Many of the patients who visit our Newcastle Under Lyme chiropractors come to us as a result of a back injury. The back is an intricate structure of muscle and bone, which is supported by ligaments and tendons and nourished by a network of blood vessels and nerves. It also bears a significant amount of the body’s weight and is subsequently prone to injuries – especially in the lower back.
Two of the most frequent back injuries that we deal with include sprains and strains. But what exactly are these commonly-heard complaints and why do they occur?
Back strain is a term used to describe an injury to either a tendon (the tough, fibrous bands of tissue that connect muscles to bones) or a muscle. A strain is usually diagnosed if the spine-supporting muscles and tendons are pulled, torn or twisted.
A back sprain, on the other hand, involves the ligaments that support the spine. Ligaments are the fibrous bands of tissue that connect two or more bones at a joint and prevent the joint from moving excessively. A sprain occurs when a ligament is stretched or torn.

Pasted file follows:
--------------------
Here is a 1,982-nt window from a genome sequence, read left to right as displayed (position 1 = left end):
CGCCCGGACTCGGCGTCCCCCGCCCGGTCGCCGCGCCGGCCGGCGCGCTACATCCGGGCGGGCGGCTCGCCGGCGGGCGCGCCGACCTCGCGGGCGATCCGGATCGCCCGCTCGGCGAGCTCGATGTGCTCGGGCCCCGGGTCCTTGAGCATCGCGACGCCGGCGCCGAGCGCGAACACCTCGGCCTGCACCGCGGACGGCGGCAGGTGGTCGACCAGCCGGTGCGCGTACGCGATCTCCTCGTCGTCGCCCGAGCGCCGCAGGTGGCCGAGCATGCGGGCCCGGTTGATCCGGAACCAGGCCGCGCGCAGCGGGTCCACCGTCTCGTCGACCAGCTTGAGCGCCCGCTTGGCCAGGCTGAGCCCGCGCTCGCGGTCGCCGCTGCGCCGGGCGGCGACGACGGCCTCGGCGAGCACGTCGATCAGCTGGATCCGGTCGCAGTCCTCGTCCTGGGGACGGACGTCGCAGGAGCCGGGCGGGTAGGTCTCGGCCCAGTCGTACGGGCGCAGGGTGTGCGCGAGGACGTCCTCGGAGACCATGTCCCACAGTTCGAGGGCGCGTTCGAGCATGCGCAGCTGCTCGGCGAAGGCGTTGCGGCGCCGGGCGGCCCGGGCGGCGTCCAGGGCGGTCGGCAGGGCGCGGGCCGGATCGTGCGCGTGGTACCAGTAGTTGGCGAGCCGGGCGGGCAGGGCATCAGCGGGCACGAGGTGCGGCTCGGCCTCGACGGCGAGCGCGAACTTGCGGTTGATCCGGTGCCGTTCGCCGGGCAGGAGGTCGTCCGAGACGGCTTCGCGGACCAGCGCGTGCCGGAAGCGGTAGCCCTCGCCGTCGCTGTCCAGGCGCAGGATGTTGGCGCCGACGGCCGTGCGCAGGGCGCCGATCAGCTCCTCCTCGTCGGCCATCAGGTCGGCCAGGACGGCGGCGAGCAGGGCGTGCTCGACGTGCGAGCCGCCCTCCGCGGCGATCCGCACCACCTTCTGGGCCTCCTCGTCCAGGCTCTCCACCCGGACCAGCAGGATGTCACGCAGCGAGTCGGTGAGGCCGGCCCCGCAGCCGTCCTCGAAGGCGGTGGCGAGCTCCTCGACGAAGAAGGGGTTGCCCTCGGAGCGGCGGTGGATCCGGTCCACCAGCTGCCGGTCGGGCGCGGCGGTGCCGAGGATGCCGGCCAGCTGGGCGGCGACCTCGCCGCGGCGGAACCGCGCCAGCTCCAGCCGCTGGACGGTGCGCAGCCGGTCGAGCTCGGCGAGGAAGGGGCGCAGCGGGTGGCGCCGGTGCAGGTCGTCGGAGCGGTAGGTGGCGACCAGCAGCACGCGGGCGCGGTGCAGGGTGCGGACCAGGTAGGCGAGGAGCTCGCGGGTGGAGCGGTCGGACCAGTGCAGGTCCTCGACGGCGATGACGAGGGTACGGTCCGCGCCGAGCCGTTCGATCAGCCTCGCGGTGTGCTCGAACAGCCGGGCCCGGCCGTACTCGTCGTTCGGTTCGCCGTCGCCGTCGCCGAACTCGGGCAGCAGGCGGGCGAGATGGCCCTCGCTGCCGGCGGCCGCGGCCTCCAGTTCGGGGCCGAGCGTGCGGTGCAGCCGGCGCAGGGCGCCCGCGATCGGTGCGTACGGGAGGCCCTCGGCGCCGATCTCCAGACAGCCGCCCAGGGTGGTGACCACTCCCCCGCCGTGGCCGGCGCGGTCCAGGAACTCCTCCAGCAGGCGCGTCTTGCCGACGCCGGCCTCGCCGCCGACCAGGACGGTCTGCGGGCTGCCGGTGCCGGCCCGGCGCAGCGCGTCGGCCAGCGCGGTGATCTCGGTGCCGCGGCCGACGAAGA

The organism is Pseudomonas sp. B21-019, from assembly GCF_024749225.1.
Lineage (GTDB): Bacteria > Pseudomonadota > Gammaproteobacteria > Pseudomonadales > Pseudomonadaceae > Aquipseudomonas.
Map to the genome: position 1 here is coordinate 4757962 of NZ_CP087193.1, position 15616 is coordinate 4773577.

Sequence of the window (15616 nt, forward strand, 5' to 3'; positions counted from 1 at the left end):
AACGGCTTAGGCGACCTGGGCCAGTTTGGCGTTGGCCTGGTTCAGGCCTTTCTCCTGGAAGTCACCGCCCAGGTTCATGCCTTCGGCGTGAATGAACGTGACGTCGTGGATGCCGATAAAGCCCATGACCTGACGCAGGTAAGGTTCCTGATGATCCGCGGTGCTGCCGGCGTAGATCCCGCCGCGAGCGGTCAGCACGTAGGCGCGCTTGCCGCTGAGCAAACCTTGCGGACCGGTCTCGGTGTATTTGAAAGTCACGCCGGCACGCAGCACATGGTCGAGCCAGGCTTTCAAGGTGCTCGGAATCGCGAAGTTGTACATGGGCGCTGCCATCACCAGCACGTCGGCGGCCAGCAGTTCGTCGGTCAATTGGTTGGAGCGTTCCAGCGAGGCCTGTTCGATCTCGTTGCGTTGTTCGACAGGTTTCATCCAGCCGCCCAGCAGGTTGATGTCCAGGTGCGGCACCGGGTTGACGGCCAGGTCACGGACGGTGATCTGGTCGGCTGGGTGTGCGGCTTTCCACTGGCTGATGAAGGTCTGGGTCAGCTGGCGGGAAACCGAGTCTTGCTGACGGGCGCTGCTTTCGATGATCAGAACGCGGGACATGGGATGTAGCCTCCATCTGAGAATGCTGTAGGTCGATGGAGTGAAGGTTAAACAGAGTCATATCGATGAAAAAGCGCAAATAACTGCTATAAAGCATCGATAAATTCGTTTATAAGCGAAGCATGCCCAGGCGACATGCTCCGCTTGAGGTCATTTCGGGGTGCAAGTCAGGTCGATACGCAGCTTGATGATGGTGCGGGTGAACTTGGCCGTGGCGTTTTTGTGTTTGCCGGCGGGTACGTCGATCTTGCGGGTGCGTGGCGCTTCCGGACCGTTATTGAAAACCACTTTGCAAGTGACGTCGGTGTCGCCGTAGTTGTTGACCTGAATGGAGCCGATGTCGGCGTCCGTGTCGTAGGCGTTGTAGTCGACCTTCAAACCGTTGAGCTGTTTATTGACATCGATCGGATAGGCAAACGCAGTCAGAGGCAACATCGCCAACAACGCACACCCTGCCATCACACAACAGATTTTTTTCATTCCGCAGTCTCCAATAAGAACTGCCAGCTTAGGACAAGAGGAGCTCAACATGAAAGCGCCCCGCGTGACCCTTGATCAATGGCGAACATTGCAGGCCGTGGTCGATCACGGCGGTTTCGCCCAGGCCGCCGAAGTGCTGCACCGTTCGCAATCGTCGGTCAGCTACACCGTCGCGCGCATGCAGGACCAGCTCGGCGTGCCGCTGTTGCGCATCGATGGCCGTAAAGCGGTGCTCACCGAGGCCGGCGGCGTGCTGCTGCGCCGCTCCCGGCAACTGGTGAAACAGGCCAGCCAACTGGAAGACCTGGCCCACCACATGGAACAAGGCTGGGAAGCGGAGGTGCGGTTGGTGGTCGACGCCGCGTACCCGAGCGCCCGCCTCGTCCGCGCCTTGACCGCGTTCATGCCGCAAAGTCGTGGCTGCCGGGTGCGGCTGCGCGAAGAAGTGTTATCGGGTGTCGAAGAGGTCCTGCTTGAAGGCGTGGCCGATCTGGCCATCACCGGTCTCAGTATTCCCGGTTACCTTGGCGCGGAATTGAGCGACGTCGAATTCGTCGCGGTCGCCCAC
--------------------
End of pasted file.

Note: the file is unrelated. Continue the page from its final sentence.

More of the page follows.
The symptoms of a sprain and a strain are often similar with the majority of patients experiencing one or more of the following:
- Pain that worsens with movement
- Muscle cramping or spasms
- Difficulty walking, bending forward or sideways, or standing straight
If you suspect that you have sprained or strained your back, you should stop doing the activity that caused the injury and rest for the first day or two. Ice packs and compression can be effective in reducing painful symptoms.
You should then try to return to normal activities 48 hours following the injury, as despite what many people think, staying inactive for too long can prolong symptoms and slow down your recovery period.
Most people with back strain/ sprain will see a significant improvement in their symptoms in about two weeks. But you should contact your doctor or chiropractor if your symptoms continue for longer, your pain is too severe to return to your normal activities after 48 hours or your symptoms or pain worsen at any time.
You should contact your health care provider immediately after the injury takes place if:
- You have severe pain and cannot walk more than a few steps.
- You have numbness in the area of injury or down your leg.
- You have injured your lower back before.
- You have a lump or area that looks like an unusual shape.
- You have pain that interferes with sleep.
Our chiropractors are here to help you, so contact us for advice.